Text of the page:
Choosing example topics to visualise – Example 1b – “Improving Your Drawing” – THE BOARD GAME – Masters Degree

Module 4

The Board Game itself.

Plus some notes from User Test 001 (Thurs, 17th Jan). Early sketches can be found HERE (from way back in October 2011):

Board Game of Drawing 00 SMALL FOR TEST PRINTThe Board – Click to Enlarge


Two Spinner/Dreidels the one on the right is the standard one used by players at the start, the second by players further on in the game.

The rules – Using the pencil stemmed Spinner/Dreidels (above & below)


The players start from the bottom left of the board using the pencil stub player pieces and progress through various “snake and ladder” style hazards and rewards all with reasons/explanations rooted in the Psycho-motor Taxonomy of Bloom (plus Dave, Simpson and Harrow), and at this stage, personal anecdotal evidence of Art School Students struggles and abilities to advance their engagement with this essential design tool (i.e. Drawing), gleaned from several years teaching as well as my own experience, advancing my own skills.

These stages are overlaid (albeit somewhat simplistically) with the idea of the Atelier method of learning (used in the realm of craft from before middle ages until the rise of modern public education systems in the Academia style), via the system of Apprentice, Journeyman and Master.


Later rules added to the board upon initial testing (user test 001) – Mastery of Media Cards and Investigation Cards are to be picked up and read or tasks performed at which point the player places them at there side of the board. Upon collection of four of the same of either groups of cards a player can trade them in (placing them back at the bottom of the card packs) for a FREE TURN (the ability to discount a previous roll) or and Additional Turn.


Players that land on Green Squares are told they have made a positive decision regarding there engagement with drawing, and so advance more quickly than those who haven’t. Players that land on Red Squares are shown examples of backtracking behavior and subsequently backtrack in the game too. Players who land on an Amber Square have to Roll/Spin/Throw odd or even numbers to decide on a positive or negative action regarding commitment to their craft/learning.

Others squares are action squares that draw a card (above), or demand a task. Players that land on a Winged Pencil square will draw a card from the pile marked Mastery of Media and be asked to perform a drawing/sketch task (in the sketchbook provided or their own). Players who land on a square marked with a book will pick up a card from the Investigation pile which will have on its reverse a quote by a practitioner on the process of Drawing and learning to Draw, some will reference books, others video interviews (the idea being students may write these down to seek them out later). Players who land on the square marked with the Artists Palette (this icon needs revising – as it is somewhat incongruous at this stage) will have to write down the name of an artist (Historical or Contemporary, Traditional or Digital) in the note pad provided, no player landing on the Palette squares can name the same artist again, this could provide an ongoing resource for students lacking inspiration or any prior knowledge of Art & Design.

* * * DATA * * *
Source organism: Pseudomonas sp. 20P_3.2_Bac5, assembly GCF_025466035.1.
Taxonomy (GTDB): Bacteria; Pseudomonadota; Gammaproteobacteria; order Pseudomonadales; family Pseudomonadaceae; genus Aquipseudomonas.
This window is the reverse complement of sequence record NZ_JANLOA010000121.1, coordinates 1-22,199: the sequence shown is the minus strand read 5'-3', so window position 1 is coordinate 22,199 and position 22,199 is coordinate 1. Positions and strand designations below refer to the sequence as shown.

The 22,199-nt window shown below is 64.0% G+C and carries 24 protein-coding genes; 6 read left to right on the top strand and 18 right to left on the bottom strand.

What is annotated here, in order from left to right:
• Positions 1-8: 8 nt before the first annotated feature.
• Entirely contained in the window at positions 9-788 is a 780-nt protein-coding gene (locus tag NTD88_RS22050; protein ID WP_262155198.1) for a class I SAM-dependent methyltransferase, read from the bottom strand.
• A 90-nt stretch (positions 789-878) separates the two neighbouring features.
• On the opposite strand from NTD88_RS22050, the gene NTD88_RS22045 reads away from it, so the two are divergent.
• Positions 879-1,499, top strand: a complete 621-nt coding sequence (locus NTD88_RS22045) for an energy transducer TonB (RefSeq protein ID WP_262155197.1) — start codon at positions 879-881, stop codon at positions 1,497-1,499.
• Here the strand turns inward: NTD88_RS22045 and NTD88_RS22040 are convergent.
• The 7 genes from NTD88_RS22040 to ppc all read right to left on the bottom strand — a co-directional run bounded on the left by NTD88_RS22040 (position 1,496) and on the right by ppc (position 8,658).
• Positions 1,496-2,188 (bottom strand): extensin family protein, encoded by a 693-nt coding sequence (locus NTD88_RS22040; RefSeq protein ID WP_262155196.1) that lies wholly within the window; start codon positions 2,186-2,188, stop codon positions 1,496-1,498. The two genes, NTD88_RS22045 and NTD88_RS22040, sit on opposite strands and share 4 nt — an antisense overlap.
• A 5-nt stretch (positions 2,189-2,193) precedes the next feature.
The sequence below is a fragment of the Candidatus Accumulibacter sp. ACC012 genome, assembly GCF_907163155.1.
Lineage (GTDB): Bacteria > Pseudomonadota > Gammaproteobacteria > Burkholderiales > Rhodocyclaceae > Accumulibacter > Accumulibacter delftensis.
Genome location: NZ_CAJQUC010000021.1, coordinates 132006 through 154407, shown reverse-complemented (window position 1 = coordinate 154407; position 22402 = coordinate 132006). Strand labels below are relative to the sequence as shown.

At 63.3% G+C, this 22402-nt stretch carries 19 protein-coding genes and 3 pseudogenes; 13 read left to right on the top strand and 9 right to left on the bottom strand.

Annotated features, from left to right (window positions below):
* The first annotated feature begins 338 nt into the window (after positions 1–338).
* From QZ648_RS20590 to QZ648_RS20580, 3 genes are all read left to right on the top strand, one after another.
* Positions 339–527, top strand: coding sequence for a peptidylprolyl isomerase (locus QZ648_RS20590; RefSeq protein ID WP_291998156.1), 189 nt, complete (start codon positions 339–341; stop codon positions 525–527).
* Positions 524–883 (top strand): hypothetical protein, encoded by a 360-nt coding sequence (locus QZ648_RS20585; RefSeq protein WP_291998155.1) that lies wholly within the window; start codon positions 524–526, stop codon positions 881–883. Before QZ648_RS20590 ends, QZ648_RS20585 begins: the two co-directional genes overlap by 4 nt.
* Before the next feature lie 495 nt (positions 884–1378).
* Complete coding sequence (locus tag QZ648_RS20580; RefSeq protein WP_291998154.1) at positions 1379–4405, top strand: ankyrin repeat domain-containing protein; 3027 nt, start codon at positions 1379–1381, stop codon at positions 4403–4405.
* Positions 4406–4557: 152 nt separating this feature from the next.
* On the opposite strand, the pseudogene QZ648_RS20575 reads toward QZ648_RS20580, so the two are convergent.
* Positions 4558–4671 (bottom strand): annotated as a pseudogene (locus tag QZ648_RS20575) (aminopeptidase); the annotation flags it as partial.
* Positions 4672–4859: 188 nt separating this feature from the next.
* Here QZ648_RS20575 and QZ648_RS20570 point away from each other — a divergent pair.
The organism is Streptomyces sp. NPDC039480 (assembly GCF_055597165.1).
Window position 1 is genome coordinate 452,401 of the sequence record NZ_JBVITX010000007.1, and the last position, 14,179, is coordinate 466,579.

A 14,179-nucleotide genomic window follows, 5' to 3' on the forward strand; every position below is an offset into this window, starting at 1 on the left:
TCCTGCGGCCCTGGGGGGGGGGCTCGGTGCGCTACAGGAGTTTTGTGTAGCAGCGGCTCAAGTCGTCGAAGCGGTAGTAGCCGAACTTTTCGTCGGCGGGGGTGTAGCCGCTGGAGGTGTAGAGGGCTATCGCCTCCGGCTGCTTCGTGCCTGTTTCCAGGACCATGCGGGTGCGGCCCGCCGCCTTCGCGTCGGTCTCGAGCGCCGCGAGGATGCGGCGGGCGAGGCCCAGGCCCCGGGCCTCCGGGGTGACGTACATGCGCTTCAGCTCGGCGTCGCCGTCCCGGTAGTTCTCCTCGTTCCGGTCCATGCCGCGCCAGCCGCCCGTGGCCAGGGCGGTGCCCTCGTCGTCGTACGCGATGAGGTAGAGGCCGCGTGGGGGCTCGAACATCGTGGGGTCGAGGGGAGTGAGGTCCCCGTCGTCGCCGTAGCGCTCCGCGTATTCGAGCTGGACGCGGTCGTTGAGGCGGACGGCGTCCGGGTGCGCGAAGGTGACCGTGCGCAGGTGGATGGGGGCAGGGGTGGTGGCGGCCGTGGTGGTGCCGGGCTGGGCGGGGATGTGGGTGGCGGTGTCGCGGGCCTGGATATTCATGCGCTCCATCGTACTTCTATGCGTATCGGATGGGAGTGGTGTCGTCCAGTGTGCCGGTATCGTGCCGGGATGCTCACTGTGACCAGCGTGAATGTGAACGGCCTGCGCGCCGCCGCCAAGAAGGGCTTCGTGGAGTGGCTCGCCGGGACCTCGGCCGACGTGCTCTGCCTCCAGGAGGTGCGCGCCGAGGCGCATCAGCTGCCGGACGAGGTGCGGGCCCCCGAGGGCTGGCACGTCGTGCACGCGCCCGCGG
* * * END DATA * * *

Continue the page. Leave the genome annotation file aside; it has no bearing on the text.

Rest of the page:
An initial test of the game with mixed year Games Design students (user test 001) evidenced excitement at the the idea of developing strategies of the game, the rewards and competition elements, and getting down to playing it. Some reticence was noted at points where regret over some of the students individual prior engagement with drawing (“I wish I’d kept at it” etc), as well as some acceptance of there own part in their own lack of progress, perhaps through a, seeing the whole journey on the board and noting their current (actual not game) position, and b, perhaps by seeing themselves mirrored in some of the game square examples (this could be positive, I need to discuss this with the education dept perhaps).


Also perhaps some qualitative feedback forms would be of benefit for data gathering directly after students have played – looking at how playing this game has made them reflect on their own progress and ambition with regards to drawing. This would clearly then prove any efficacy in this method of active discussion of the Subject of Drawing.


More work and User Testing will be performed on this prototype. Prior to revision or expanding into other subjects. All of which could be perhaps linked – I’d been thinking of perhaps creating the board so it might interlock with other subject areas (see sketch below).


This thinking had come about whilst developing another visualised metaphor involving jigsaw imagery (below).

Screen shot 2013-01-10 at 08.55.23

~ by hesir on January 17, 2013.

One Response to “Choosing example topics to visualise – Example 1b – “Improving Your Drawing” – THE BOARD GAME – Masters Degree”

  1. […] retouched version of the board game with arrows showing the primary pathway through the […]

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